“Samurai Wasps vs. Stink Bugs” is not the title of the latest Avengers film. But it does describe new efforts by Cornell scientists to control a household nuisance and agricultural pest.
Food-borne illness can create big problems for both public health and a business. Most recently, an outbreak of E. coli made headlines across Canada and the U.S., with 29 confirmed cases in Canada. Romaine lettuce and other leafy greens were recalled by producers and food manufacturers after the outbreak was traced back to farms in California.
UPL AgroSolutions Canada recently announced that the Pest Management Regulatory Agency (PMRA) has granted registration for Manzate Max liquid fungicide for use on fruit, including apples, potatoes and vegetable crops.
Protecting the health and safety of Canadians and the environment is a priority for the Government of Canada. This includes helping to protect the health of bees and other pollinators by minimizing their exposure to pesticides.
The University of Guelph Ridgetown Campus recently released a number of new tables outlining fungicide efficacy for management of diseases in field tomatoes. 
The Pest Management Regulatory Agency (PMRA) recently announced the approval of URMULE registrations for Presidio Fungicide for control of downy mildew on field and greenhouse basil and downy mildew of hops, and suppression of Phytophthora blight and pod rot and downy mildew on edible-podded beans in Canada. Presidio Fungicide was already labeled for use on a number of crops in Canada for control of several diseases.
BASF introduces new Versys insecticide for the 2019 season. Versys controls aphids and whiteflies in fruit and vegetable crops.
The Pest Management Regulatory Agency (PMRA) recently announced the approval of a minor use label expansion registration for Avian Control bird repellent to reduce feeding damage to ripening bushberries (crop subgroup 13-07B), grapes and sweet corn caused by birds in Canada.
The Agriculture and Agri-Food (AAFC) website is undergoing a renovation, and as a result the Pest Management Centre pages have been relocated to join the AAFC Research and Development Centres’ web pages. Along with this migration, the pest management centre homepage has been updated.
As temperatures drop and days get shorter, pests make their way toward civilization – otherwise known as your buildings and warehouses – for the winter.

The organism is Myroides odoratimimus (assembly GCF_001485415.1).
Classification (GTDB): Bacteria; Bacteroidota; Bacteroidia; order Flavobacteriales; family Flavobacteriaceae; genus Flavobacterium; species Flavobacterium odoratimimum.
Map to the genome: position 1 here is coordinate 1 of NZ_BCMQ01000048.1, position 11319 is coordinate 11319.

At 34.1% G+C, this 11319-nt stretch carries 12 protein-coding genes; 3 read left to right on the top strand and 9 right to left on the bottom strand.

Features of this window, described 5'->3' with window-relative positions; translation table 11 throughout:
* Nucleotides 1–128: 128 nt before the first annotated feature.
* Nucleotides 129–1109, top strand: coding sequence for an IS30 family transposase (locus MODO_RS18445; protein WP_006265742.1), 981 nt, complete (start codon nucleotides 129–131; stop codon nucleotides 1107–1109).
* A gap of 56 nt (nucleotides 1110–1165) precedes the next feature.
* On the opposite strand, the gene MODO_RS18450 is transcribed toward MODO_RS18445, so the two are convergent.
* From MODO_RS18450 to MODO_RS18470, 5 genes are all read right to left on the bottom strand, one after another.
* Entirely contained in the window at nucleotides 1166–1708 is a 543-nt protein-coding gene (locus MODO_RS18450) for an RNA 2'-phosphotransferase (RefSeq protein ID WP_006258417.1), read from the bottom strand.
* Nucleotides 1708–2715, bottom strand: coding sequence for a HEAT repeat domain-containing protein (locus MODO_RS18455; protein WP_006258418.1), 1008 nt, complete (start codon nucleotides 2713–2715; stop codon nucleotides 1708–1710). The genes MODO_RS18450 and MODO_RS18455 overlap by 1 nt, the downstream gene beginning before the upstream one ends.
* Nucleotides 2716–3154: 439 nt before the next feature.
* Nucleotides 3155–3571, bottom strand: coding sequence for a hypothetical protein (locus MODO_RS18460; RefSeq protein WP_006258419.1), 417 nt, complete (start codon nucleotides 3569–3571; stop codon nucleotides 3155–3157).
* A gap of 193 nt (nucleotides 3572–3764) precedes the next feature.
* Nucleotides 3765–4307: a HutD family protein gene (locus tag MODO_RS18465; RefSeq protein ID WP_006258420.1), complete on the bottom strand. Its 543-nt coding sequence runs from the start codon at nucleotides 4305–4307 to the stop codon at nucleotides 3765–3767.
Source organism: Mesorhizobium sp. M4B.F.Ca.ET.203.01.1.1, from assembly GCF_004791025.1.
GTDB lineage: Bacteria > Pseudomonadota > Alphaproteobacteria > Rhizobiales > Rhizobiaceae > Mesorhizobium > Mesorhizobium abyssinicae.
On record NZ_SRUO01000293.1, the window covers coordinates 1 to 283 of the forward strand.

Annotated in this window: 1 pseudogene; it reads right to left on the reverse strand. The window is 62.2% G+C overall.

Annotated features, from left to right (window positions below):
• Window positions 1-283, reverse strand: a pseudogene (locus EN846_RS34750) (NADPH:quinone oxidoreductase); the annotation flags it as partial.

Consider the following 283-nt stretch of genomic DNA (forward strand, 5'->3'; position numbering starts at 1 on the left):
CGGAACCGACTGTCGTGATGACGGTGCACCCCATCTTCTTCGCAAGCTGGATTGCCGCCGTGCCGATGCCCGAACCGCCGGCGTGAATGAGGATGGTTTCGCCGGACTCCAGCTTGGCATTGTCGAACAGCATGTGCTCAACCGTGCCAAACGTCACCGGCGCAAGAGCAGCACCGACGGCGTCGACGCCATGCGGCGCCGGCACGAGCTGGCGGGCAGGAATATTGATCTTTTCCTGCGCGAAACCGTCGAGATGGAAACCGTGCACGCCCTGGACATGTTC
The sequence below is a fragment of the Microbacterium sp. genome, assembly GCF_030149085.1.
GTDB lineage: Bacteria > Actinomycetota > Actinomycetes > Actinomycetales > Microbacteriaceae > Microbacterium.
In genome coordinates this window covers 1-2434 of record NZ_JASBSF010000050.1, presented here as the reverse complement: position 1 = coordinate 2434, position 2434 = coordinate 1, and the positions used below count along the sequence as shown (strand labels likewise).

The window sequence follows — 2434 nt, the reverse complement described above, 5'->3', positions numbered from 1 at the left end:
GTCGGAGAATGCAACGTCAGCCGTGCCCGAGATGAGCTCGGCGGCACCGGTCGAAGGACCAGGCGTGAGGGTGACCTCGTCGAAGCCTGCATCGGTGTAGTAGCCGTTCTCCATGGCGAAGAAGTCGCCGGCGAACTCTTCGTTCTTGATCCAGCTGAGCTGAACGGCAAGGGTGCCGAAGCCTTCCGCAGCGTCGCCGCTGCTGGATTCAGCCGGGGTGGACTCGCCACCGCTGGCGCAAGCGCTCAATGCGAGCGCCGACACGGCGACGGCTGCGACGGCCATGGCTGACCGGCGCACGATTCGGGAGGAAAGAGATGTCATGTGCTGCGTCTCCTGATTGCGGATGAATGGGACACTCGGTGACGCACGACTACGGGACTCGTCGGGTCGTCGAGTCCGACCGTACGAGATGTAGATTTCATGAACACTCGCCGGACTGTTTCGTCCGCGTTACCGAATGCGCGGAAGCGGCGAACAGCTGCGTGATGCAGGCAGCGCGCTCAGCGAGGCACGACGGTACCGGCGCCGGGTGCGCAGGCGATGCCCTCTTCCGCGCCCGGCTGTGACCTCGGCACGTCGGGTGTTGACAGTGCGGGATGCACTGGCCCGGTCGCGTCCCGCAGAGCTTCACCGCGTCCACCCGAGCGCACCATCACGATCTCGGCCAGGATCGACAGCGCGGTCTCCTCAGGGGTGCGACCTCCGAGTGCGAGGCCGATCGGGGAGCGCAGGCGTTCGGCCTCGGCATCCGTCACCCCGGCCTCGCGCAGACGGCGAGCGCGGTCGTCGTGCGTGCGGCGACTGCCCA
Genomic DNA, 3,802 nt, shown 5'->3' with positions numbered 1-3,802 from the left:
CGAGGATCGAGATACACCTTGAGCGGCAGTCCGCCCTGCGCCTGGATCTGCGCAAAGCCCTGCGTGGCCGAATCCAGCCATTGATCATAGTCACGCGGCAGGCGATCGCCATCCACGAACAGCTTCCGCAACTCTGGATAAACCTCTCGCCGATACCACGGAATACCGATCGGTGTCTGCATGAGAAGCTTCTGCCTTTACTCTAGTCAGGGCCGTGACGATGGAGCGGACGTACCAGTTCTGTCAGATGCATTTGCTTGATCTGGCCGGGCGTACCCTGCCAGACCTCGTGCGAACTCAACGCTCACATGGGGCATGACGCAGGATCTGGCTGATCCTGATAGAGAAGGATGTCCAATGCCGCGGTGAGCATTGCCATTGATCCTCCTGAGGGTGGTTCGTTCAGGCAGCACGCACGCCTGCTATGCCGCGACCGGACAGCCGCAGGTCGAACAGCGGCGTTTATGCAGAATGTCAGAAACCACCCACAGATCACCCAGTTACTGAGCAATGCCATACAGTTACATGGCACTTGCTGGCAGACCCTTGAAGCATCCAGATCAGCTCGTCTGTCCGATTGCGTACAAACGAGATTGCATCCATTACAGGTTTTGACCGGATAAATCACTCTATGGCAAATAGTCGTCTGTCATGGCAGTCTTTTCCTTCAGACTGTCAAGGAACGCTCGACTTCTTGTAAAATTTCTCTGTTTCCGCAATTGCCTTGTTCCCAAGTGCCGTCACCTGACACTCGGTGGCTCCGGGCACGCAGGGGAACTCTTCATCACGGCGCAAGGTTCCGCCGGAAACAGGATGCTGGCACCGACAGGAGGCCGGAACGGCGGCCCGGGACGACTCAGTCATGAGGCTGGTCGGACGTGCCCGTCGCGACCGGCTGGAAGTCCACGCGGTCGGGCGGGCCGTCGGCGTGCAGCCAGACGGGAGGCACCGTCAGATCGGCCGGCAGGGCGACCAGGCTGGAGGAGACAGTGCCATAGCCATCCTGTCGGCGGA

Gestion AgrIA has received a financial contribution of $4.7 million from the government of Quebec, through the Green Fund, to complete a key research project that is helping growers boost their productivity while significantly reducing greenhouse gas (GHG) emissions.
Agriculture is a hugely diverse industry with a host of challenges. In a competitive market, farmers are under increasing pressure to improve productivity and profit. However, striking a balance between this and safety is crucial to protect workers and prevent workplace fatalities.
Whoever said that “A potato storage is not a hospital” was absolutely right. Diseased or bruised tubers that are stored will not get better. Tubers bruised at harvest are easily invaded by soft rot and/or Fusarium dry rot, which can cause serious economic losses in storage.
With harvest in full swing in some parts of the province, farmers need to be aware of the risks associated with worker fatigue.
Farmers have had long-running battles trying to keep birds of many varieties from eating their sweetcorn. They’ve used propane cannons, visual deterrents and even shotguns, but none succeed for very long.
Sustainability is a hot topic, with companies around the country taking steps to make their businesses “greener” and more eco-friendly. For the agriculture industry, sustainability will be especially important in the years and decades to come as a compromised environment has a direct impact on the ability to produce fresh, healthy food. The good news is that there are many techniques facilities can adopt to reduce their environmental footprint, including a sustainable approach to pest management.
A hot plant is an early warning sign of an under-watered, unhealthy plant, which makes monitoring crop temperatures a priority for many farmers. But to do so, they need the right equipment. Infrared cameras can detect heat and convert it into an image, but they are large, unwieldy and expensive. Infrared sensors are less expensive, but they don’t provide images, which makes accurate monitoring difficult for medium and large-sized fields.